What we do know, according to the responses we’ve gotten so far, is that the badly burned woman described by Thomas does not seem to have served at FOB Falcon in the last 14 months. One active duty soldier who asks that his name be withheld writes in:

I was based at Falcon last year for six months with the 101st Airborne. I never saw a woman who fits Thomas’s description. That’s not conclusive since I haven’t been there for almost eight months. But I can say this. The dining facility at Falcon is not large (maybe 200 yards by 50 yards) and the tables are very close together. I cannot remember eating a meal without having an officer or a senior NCO in earshot — none of whom would tolerate such cruelty for a moment. Moreover, Falcon isn’t that large and the faces become familiar quickly. One gets used to and comes to know everyone pretty easily.

“When presented with this important discrepancy, Beauchamp acknowledged his error.”

No shit.

And the advice from a forensic anthropologist who ‘confirmed…that it is possible for tufts of hair to be attached to a long-buried fragment of a human skull, as described in the piece’, is a sick, desperate attempt to assign ‘scientific’ affirmation of Beauchamp’s warped imagination. I love how TNR relies on Beauchamp’s claim of a mass grave, rather than a cemetery, which was widely reported and verified. If this unnamed Soldier paraded around the base with a piece of skull on his head, doncha think more than the small number of personnel on the digging detail would have known? Word travels fast on a military post. So far, only one of Beauchamp’s (anonymous ) buddies has ‘stepped forward’ to back this up. Remember, this all happened in Kuwait, not Iraq. Beauchamp is one hell of a fabulist.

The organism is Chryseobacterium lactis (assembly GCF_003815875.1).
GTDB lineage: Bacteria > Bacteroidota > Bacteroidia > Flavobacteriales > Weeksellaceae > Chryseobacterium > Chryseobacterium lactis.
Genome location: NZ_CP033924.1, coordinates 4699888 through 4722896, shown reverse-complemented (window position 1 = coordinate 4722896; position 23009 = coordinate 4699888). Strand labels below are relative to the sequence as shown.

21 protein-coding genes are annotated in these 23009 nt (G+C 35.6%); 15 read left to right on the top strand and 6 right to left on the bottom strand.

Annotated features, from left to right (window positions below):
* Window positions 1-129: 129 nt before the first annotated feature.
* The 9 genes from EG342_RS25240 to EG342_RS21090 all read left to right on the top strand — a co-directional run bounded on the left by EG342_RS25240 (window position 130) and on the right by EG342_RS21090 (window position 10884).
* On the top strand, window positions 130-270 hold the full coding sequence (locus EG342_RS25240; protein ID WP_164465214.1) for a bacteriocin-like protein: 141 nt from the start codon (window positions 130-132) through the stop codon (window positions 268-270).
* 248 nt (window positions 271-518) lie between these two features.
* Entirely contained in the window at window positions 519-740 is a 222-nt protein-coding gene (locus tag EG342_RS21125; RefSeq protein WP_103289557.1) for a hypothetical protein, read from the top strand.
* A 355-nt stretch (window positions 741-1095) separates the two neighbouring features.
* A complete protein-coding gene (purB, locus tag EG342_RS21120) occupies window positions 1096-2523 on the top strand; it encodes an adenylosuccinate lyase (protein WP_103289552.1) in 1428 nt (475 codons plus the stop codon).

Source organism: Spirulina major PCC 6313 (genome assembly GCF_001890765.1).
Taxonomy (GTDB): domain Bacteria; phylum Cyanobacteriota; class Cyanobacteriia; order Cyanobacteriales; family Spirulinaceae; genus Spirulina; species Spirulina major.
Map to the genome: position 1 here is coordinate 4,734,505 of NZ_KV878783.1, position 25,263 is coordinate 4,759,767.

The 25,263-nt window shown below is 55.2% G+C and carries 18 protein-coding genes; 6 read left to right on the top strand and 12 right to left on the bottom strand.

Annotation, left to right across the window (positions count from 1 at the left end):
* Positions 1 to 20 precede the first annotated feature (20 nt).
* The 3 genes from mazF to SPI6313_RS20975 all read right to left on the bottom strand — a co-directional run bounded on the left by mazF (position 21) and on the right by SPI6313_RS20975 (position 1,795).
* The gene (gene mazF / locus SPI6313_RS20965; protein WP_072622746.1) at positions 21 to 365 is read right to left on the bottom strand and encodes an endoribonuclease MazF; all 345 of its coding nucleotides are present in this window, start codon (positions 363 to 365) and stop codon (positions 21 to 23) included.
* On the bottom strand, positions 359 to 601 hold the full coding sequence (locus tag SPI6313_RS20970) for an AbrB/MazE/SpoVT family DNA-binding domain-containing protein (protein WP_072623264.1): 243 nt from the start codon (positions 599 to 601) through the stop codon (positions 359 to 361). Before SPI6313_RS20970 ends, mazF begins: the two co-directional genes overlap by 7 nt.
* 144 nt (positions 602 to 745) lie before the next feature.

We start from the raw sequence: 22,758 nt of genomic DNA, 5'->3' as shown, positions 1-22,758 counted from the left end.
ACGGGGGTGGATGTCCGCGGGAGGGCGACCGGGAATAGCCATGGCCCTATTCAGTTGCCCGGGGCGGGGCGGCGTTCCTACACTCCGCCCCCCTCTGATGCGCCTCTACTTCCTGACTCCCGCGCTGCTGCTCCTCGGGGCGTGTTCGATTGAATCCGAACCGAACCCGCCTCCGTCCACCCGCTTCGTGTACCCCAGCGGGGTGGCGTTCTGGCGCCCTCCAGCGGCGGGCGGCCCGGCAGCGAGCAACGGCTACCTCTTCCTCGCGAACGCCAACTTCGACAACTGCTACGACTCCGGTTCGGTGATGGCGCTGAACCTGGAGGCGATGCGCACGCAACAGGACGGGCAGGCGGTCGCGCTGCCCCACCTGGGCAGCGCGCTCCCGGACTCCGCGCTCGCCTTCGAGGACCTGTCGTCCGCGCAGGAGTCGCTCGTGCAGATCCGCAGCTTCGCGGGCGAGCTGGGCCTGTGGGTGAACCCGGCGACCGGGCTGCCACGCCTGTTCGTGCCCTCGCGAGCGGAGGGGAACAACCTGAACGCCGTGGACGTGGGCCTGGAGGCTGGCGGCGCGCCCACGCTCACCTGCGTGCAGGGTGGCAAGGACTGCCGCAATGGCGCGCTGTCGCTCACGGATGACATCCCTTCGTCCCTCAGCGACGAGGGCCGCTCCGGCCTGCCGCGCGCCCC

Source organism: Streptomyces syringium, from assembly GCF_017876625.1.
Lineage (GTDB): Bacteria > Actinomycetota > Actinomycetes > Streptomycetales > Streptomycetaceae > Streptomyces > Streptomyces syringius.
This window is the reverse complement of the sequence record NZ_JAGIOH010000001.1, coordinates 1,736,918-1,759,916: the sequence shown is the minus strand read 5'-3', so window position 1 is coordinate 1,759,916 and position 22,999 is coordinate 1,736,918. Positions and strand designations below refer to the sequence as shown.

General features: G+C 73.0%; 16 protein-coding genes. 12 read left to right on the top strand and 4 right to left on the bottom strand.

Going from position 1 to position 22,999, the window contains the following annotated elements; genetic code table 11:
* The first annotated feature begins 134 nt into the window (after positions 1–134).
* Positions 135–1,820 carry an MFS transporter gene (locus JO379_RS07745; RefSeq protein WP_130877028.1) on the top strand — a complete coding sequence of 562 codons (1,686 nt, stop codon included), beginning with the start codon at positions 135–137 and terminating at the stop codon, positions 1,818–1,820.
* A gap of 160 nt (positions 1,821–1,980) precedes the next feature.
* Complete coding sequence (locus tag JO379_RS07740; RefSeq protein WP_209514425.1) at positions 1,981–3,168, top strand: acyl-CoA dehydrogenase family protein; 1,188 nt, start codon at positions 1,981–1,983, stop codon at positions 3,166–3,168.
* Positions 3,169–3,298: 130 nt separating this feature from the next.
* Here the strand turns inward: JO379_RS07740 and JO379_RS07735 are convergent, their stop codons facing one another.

What’s next in his repertoire of dispatches? Making lamp shades out of human skin?
As for the Bradley driver using dogs for speed bumps, a good friend and former Soldier, SFC Jonn Ilya US ARMY (RET), has this to say: